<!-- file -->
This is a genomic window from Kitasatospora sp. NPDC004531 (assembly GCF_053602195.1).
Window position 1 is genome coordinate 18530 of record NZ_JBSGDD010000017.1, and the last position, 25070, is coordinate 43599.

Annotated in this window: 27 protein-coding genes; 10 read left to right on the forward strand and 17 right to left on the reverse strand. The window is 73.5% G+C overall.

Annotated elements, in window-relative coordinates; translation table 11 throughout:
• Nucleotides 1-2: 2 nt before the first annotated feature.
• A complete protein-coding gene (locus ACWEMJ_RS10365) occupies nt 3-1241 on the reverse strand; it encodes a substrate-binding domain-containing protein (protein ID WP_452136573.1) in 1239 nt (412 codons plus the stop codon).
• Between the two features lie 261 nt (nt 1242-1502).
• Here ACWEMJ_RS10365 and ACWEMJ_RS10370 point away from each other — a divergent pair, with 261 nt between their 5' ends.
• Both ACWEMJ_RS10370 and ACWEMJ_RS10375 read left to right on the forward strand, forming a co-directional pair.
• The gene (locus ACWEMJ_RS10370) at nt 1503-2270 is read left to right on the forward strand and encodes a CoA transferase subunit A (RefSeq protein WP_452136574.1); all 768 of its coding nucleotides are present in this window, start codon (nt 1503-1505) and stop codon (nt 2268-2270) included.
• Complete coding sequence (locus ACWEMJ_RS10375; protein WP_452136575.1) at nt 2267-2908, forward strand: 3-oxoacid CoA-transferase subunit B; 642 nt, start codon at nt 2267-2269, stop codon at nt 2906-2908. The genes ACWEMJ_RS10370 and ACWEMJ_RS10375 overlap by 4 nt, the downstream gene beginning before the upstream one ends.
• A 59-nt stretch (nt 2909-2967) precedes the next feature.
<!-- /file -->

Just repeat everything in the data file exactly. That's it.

This is a genomic window from Kitasatospora sp. NPDC004531 (assembly GCF_053602195.1).
Window position 1 is genome coordinate 18530 of record NZ_JBSGDD010000017.1, and the last position, 25070, is coordinate 43599.

Annotated in this window: 27 protein-coding genes; 10 read left to right on the forward strand and 17 right to left on the reverse strand. The window is 73.5% G+C overall.

Annotated elements, in window-relative coordinates; translation table 11 throughout:
• Nucleotides 1-2: 2 nt before the first annotated feature.
• A complete protein-coding gene (locus ACWEMJ_RS10365) occupies nt 3-1241 on the reverse strand; it encodes a substrate-binding domain-containing protein (protein ID WP_452136573.1) in 1239 nt (412 codons plus the stop codon).
• Between the two features lie 261 nt (nt 1242-1502).
• Here ACWEMJ_RS10365 and ACWEMJ_RS10370 point away from each other — a divergent pair, with 261 nt between their 5' ends.
• Both ACWEMJ_RS10370 and ACWEMJ_RS10375 read left to right on the forward strand, forming a co-directional pair.
• The gene (locus ACWEMJ_RS10370) at nt 1503-2270 is read left to right on the forward strand and encodes a CoA transferase subunit A (RefSeq protein WP_452136574.1); all 768 of its coding nucleotides are present in this window, start codon (nt 1503-1505) and stop codon (nt 2268-2270) included.
• Complete coding sequence (locus ACWEMJ_RS10375; protein WP_452136575.1) at nt 2267-2908, forward strand: 3-oxoacid CoA-transferase subunit B; 642 nt, start codon at nt 2267-2269, stop codon at nt 2906-2908. The genes ACWEMJ_RS10370 and ACWEMJ_RS10375 overlap by 4 nt, the downstream gene beginning before the upstream one ends.
• A 59-nt stretch (nt 2909-2967) precedes the next feature.